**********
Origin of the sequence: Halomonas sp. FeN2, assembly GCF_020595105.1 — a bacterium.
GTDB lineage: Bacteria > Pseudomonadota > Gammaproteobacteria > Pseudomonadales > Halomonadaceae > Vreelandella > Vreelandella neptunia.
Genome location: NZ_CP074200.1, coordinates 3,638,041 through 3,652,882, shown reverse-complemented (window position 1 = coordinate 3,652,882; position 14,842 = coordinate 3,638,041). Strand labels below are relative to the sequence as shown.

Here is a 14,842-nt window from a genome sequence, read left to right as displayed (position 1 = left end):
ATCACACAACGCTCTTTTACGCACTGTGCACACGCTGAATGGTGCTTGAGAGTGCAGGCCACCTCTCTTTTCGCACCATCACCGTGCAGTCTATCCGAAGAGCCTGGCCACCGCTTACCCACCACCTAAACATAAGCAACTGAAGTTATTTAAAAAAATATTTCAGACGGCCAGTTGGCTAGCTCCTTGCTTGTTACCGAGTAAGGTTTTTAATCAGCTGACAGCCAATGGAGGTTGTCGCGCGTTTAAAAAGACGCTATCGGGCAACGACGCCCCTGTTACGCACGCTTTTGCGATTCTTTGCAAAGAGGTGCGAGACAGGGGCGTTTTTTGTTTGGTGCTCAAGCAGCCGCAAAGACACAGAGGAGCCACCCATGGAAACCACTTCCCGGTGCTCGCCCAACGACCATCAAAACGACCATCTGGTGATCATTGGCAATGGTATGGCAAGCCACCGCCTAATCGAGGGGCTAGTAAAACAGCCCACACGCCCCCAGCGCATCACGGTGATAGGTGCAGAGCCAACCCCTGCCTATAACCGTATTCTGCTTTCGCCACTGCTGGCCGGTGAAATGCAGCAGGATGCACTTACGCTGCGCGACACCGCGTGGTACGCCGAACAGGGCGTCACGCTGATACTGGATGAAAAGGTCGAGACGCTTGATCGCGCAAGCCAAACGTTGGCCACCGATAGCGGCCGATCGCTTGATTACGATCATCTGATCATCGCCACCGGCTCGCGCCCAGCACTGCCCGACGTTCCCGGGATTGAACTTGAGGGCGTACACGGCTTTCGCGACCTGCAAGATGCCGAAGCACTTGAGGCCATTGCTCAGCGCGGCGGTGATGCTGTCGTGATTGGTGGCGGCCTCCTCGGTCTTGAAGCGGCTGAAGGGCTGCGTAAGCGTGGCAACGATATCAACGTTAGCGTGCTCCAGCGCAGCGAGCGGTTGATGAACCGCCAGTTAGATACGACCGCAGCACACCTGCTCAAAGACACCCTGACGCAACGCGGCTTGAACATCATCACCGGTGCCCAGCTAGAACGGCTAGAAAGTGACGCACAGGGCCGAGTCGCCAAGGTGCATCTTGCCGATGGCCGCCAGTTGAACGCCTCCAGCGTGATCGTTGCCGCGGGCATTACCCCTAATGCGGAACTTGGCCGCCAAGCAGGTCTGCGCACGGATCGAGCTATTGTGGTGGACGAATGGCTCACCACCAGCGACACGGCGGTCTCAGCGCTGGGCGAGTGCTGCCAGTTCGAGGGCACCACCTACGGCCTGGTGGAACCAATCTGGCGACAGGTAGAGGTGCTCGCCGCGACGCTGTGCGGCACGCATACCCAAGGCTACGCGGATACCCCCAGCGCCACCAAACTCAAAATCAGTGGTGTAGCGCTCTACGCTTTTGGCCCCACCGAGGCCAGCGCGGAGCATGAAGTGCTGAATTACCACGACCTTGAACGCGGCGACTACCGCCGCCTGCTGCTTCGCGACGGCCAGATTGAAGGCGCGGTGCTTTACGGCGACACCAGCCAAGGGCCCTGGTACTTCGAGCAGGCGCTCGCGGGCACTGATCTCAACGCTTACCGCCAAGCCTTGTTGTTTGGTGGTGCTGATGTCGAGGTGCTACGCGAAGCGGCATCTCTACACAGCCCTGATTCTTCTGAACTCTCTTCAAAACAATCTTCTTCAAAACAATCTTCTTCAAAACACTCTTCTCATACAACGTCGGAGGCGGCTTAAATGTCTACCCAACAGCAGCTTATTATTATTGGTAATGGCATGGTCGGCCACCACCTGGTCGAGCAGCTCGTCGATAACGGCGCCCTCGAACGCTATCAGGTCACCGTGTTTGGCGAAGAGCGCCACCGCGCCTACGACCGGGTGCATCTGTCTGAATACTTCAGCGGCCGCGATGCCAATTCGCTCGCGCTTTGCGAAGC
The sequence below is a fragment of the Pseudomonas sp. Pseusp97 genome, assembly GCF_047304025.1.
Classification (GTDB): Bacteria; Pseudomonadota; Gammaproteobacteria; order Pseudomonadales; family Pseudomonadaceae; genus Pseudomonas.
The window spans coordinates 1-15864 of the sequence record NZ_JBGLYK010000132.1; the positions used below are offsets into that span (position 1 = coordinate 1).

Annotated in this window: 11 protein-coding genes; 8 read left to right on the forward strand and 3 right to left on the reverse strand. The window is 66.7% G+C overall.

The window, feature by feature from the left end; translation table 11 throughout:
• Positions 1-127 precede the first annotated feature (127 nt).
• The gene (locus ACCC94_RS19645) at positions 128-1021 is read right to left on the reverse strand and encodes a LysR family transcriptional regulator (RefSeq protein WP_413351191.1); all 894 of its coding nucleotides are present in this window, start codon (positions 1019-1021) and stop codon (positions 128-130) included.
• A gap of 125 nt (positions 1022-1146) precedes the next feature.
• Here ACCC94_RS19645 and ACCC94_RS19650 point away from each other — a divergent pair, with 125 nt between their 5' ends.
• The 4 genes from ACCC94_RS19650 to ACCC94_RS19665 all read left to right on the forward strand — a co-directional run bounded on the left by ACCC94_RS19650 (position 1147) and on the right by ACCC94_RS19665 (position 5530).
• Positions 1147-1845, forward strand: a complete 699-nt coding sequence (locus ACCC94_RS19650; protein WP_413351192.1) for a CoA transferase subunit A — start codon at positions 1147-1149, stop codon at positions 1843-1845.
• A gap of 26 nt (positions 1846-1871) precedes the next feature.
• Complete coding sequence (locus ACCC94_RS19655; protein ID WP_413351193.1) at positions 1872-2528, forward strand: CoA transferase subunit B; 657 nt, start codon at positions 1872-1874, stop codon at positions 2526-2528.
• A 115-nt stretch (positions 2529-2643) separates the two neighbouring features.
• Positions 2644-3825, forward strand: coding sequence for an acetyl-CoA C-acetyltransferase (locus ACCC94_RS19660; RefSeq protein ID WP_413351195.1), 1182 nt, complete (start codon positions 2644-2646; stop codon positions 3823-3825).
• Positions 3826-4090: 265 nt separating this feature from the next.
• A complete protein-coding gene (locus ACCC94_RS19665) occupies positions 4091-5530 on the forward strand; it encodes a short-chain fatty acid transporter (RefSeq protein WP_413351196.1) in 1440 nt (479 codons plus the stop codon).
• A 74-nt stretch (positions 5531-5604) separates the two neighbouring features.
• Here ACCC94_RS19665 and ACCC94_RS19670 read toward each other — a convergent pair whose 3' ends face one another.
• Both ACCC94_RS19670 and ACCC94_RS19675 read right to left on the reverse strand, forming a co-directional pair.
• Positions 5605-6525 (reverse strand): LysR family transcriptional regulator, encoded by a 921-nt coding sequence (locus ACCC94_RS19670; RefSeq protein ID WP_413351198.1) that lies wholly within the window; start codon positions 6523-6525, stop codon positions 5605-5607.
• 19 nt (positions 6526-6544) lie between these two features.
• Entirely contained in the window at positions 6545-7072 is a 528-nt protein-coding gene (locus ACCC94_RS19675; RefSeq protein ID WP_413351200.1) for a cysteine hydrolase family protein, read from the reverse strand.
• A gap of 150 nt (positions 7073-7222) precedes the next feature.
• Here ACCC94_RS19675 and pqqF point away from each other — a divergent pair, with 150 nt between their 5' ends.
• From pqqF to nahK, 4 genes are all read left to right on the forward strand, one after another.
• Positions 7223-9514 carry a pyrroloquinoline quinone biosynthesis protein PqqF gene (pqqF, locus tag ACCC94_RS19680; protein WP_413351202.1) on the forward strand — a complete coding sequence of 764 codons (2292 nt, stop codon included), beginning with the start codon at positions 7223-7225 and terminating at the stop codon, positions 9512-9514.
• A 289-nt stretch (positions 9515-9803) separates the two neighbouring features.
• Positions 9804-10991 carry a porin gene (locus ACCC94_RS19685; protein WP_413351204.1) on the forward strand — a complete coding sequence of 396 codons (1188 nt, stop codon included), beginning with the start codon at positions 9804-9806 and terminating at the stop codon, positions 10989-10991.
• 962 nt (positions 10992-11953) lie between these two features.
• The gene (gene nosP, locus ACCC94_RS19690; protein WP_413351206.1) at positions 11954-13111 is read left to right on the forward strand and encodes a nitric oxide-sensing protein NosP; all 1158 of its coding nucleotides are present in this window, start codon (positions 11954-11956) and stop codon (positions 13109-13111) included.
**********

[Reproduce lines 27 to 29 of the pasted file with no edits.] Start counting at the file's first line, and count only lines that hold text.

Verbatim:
• 19 nt (positions 6526-6544) lie between these two features.
• Entirely contained in the window at positions 6545-7072 is a 528-nt protein-coding gene (locus ACCC94_RS19675; RefSeq protein ID WP_413351200.1) for a cysteine hydrolase family protein, read from the reverse strand.
• A gap of 150 nt (positions 7073-7222) precedes the next feature.